Misc Links
Forum Archive
News Archive
File DB
 

Ads
 

Advertisement
 

Latest Forum Topics
wow 56 k modems are
Posted by Red Squirrel
on Oct 14 2013, 11:52:23 pm

I Need A Program
Posted by rovingcowboy
on Sep 23 2013, 5:37:59 pm

having trouble witn lan
Posted by rovingcowboy
on Sep 23 2013, 5:40:56 pm

new problem for me
Posted by rovingcowboy
on Sep 23 2013, 5:54:09 pm

RBC Royal Bank
Posted by Red Squirrel
on Aug 13 2013, 6:48:08 pm

 

Setting up an email gateway
A good way to filter spam and viruses
By Red Squirrel


Configuration
First, here is what you need in order for this to work:

  • A linux server that connects to your LAN (same router as other workstations)
  • Samba (you don't NEED this but it's best since you can set a hostname for the server)
  • Fetchmail - this is the heart of the setup
  • you probably need other mail server tools so just install whatever comes with the distro to be safe. In this article I'm using Red Hat 8.0
  • The obvious (pop3 email accounts, Ethernet cable, router etc...)
  • webmin - download it at http://www.webmin.com.

    Download the webmin rpm and go to the server to install it. I wish all linux programs were rpms, those go so smooth to install, usually, but sometimes there's nasty dependencies and you end up having to download a few hundred files…. But that does not happen with webmin. It just installs.

    To access it you simply type in your browser http://hostnameofserver:10000 and to login you use root as username and your root password.

    Webmin itself is very straightforward and beets trying to figure out what files you have to edit and what the syntax is, since I know I would have been lost without it. In this article I won't really cover setting up smtp since that is a tricky one and I don't even remember everything I did, but I know I had to go to the /etc/mail/ directory and edit a few files (access was one of them) to allow relay for my workstation IPs. Then I had to type "make" in the same folder for it to process the new configurations, then type "service sendmail restart". But it could not have been that easy. Allot of linux stuff requires fooling around with files until it works, and you loose track of everything! That's what happened to me.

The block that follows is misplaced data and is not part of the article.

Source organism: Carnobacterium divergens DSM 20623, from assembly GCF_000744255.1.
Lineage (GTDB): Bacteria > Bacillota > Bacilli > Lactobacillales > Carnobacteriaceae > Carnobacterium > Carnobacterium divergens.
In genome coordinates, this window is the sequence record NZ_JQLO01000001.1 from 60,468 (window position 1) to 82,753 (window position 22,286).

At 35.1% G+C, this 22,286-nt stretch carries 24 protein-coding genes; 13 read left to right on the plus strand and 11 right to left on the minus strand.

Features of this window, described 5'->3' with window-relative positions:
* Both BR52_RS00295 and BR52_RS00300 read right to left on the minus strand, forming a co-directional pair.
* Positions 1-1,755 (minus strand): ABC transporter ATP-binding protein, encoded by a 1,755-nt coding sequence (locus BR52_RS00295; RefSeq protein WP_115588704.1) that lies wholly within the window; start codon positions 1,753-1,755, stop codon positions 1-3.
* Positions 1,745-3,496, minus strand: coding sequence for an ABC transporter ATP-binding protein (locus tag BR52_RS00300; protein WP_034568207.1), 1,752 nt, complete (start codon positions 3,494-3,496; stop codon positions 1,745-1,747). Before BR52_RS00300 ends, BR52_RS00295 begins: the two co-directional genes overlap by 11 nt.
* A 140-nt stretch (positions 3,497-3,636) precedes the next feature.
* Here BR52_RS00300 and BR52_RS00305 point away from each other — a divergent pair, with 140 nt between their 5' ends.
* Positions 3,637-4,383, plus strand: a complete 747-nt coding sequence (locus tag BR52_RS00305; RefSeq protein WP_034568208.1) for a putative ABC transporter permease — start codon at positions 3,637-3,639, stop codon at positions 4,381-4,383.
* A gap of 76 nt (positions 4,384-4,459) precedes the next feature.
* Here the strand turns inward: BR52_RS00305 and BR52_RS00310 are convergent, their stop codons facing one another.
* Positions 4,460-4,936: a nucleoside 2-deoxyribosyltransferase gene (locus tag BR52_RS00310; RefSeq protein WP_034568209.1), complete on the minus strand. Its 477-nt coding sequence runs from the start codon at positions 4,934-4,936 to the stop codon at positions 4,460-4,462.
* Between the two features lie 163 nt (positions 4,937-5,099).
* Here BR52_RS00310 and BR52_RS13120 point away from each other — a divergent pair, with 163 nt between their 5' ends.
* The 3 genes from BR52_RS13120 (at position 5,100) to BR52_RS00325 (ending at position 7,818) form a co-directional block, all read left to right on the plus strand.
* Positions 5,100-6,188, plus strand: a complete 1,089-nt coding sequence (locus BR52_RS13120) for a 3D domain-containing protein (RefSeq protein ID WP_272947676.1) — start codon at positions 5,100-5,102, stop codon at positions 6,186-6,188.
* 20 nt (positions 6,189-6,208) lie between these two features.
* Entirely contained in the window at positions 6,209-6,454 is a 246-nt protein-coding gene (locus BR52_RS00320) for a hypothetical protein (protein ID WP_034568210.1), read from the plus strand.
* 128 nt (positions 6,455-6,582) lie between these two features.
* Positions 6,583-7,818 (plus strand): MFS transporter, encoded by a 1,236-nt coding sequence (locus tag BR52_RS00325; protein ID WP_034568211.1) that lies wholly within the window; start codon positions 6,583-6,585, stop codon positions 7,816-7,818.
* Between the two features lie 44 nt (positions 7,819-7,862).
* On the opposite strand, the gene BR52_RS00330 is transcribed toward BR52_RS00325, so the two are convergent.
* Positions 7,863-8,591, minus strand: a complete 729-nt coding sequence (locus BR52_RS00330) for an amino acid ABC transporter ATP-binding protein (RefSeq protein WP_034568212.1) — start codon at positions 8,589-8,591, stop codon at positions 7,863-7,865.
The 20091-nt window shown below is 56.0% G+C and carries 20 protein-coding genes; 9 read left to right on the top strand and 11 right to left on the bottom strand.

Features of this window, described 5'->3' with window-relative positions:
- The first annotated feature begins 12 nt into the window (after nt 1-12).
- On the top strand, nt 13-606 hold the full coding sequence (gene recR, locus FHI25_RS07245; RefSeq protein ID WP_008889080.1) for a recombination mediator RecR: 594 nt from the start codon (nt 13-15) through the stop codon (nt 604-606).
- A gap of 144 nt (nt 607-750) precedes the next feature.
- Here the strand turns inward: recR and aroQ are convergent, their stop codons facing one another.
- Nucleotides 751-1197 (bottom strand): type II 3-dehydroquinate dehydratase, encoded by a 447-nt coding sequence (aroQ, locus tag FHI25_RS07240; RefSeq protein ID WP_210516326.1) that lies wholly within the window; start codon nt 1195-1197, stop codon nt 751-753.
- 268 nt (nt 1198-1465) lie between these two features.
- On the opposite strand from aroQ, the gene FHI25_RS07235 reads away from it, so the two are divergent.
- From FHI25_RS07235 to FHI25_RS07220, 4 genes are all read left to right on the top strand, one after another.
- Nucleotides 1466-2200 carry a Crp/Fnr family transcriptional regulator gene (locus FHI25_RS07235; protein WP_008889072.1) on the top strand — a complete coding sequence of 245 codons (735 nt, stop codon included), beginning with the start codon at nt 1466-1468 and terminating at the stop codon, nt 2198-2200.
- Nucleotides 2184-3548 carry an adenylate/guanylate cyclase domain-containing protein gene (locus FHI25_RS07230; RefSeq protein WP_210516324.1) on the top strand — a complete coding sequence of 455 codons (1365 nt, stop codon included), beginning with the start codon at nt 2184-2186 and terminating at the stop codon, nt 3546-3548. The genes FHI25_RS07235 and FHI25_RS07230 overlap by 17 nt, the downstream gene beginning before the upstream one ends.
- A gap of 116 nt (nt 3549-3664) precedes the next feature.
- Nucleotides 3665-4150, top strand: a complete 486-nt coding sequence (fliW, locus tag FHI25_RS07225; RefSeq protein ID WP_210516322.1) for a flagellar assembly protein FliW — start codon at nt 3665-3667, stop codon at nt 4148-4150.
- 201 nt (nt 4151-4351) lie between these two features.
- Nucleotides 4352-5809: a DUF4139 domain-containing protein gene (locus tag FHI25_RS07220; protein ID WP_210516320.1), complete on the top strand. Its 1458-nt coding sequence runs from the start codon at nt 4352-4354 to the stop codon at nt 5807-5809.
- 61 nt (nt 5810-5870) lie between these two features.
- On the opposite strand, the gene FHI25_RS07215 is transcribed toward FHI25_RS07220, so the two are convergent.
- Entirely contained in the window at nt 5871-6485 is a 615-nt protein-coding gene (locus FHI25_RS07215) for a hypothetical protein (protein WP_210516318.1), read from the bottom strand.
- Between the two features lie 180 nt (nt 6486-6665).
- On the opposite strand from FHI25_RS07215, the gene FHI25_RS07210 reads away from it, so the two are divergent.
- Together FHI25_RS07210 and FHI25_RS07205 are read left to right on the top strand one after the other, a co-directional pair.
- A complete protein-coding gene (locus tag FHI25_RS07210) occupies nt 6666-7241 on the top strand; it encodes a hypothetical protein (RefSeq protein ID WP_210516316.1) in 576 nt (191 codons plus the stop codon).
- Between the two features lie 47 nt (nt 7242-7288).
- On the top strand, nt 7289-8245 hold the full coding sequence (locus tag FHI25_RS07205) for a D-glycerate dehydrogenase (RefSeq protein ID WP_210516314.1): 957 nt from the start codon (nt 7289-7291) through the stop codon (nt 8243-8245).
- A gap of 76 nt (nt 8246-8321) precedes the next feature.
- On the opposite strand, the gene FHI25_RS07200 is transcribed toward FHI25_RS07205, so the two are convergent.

Setting up the local accounts
    When your workstations check the server, they are actually checking local email accounts and not even going online, since it's the server's job to go online to fetch the mail. So in webmin or in the console, create linux users and put them in the group "mail", I use email_redsquirrel for my red squirrel at iceteks dot com account, email_webmaster and so on.

    If you're doing this through the console, you use these commands:

    Adduser email_user -g mail
    Passwd email_user
    [enter a password]

    In your email client, enter the info corresponding to this, so for the pop3 server you would put the hostname or IP of the server, and then enter the username and password. For smtp you would put the server if you have the smtp server going, if not keep whatever you already got.